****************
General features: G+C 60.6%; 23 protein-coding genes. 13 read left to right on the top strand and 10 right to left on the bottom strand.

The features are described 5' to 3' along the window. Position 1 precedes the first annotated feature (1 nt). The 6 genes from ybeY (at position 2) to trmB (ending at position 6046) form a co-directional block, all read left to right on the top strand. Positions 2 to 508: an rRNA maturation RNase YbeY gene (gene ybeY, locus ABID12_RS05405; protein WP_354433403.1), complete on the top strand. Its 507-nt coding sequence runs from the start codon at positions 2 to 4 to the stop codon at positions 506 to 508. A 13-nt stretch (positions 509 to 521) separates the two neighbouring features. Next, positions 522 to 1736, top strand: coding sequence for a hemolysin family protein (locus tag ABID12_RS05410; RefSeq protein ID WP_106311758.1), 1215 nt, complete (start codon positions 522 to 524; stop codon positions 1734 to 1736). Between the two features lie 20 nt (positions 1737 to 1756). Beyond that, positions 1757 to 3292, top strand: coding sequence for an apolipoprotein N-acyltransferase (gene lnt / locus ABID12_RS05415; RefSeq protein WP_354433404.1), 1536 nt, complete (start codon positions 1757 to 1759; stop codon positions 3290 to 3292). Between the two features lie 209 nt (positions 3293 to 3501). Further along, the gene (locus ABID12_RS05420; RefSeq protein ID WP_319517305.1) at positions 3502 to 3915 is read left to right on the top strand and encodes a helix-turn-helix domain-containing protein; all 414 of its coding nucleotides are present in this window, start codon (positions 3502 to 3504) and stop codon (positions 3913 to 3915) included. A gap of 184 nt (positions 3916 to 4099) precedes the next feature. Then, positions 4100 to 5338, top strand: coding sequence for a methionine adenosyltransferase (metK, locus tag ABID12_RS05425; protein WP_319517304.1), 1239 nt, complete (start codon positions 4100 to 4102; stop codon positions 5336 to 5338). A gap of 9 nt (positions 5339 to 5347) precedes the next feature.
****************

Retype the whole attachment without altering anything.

General features: G+C 60.6%; 23 protein-coding genes. 13 read left to right on the top strand and 10 right to left on the bottom strand.

The features are described 5' to 3' along the window. Position 1 precedes the first annotated feature (1 nt). The 6 genes from ybeY (at position 2) to trmB (ending at position 6046) form a co-directional block, all read left to right on the top strand. Positions 2 to 508: an rRNA maturation RNase YbeY gene (gene ybeY, locus ABID12_RS05405; protein WP_354433403.1), complete on the top strand. Its 507-nt coding sequence runs from the start codon at positions 2 to 4 to the stop codon at positions 506 to 508. A 13-nt stretch (positions 509 to 521) separates the two neighbouring features. Next, positions 522 to 1736, top strand: coding sequence for a hemolysin family protein (locus tag ABID12_RS05410; RefSeq protein ID WP_106311758.1), 1215 nt, complete (start codon positions 522 to 524; stop codon positions 1734 to 1736). Between the two features lie 20 nt (positions 1737 to 1756). Beyond that, positions 1757 to 3292, top strand: coding sequence for an apolipoprotein N-acyltransferase (gene lnt / locus ABID12_RS05415; RefSeq protein WP_354433404.1), 1536 nt, complete (start codon positions 1757 to 1759; stop codon positions 3290 to 3292). Between the two features lie 209 nt (positions 3293 to 3501). Further along, the gene (locus ABID12_RS05420; RefSeq protein ID WP_319517305.1) at positions 3502 to 3915 is read left to right on the top strand and encodes a helix-turn-helix domain-containing protein; all 414 of its coding nucleotides are present in this window, start codon (positions 3502 to 3504) and stop codon (positions 3913 to 3915) included. A gap of 184 nt (positions 3916 to 4099) precedes the next feature. Then, positions 4100 to 5338, top strand: coding sequence for a methionine adenosyltransferase (metK, locus tag ABID12_RS05425; protein WP_319517304.1), 1239 nt, complete (start codon positions 4100 to 4102; stop codon positions 5336 to 5338). A gap of 9 nt (positions 5339 to 5347) precedes the next feature.